The first two rounds of Formula E get underway this weekend in Saudi Arabia with the all-electric single seater championship marking the start of the eighth season and the last season for the current second generation (Gen2) cars.


Season eight being the last year of the current generation of cars means there will be little development of powertrains for this season compared to last. There are some changes however, a new safety car, new drivers and new tracks. If you’re not familiar with Formula E then the start of the season is a great time to get involved.

The Basics

Formula E is an electric open-wheel single-seater championship with sustainability at its core. Everything down to the Michelin Pilot Sport for Formula E tyres are designed to make the series more sustainable. The durability and all weather versatile nature of the tyres means they are only changed during a race in the rare event of a puncture; offering a sustainable alternative to the thirteen sets of dry tyres F1 teams can get through over a weekend.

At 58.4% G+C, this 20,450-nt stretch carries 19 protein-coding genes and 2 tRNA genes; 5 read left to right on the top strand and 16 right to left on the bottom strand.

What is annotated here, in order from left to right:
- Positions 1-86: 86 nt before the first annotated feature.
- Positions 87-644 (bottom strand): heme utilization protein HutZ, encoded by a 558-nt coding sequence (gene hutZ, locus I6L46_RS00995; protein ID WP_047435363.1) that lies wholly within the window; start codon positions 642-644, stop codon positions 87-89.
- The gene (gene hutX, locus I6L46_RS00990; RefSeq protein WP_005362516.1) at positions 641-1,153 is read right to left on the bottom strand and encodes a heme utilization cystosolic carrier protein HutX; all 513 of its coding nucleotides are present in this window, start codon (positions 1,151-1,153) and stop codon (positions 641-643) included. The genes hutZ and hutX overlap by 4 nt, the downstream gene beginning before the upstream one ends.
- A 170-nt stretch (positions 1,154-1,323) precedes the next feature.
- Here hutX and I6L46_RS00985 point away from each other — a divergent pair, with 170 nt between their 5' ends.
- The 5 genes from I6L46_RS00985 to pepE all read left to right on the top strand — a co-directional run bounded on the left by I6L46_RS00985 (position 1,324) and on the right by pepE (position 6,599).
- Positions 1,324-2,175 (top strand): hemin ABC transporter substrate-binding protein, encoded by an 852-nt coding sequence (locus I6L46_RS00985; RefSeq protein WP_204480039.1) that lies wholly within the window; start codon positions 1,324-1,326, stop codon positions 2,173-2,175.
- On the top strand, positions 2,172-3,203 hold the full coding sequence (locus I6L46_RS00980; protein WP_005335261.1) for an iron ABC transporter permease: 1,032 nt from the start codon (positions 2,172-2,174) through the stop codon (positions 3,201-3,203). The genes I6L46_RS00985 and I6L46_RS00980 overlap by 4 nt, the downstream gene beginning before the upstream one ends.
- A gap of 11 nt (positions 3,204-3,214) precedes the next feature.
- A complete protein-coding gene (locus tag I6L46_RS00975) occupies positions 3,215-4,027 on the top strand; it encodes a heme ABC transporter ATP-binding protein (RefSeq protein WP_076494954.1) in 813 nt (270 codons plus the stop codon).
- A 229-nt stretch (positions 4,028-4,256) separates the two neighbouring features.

While the bodies of Formula E cars are identical, powertrains can be developed further by manufacturers meaning that the eleven teams aren’t equal. The current Gen2 cars are all limited to a maximum of 250kW of power delivered from a 385kg battery pack, reaching a top speed of 175mph. When in races however, the limit is capped at 220kW of power.

Courtesy ABB Formula E

Crucial to a Formula E race is the management of battery power and regenerative braking. While long gone are the days of car swaps during races, drivers do still need to manage power usage and regeneration during races. This means that hard breaking zones are needed on circuits to limit energy usage.
If a driver can manage their battery usage well – compared their rivals – then they will be more competitive in the closing laps of the race meaning the closing laps are often action packed.
Formula E is also the only motor racing series in the world that lets fans play an active role in influencing the outcome of any round. Fanboost gives the driver with the most votes a 100kJ jolt of energy to give them a competitive edge in a race.

The all-new qualifying format

This season a new qualifying format has been introduced to help make the qualifying more stable and more predictable somewhat – however this is Formula E nothing is predictable.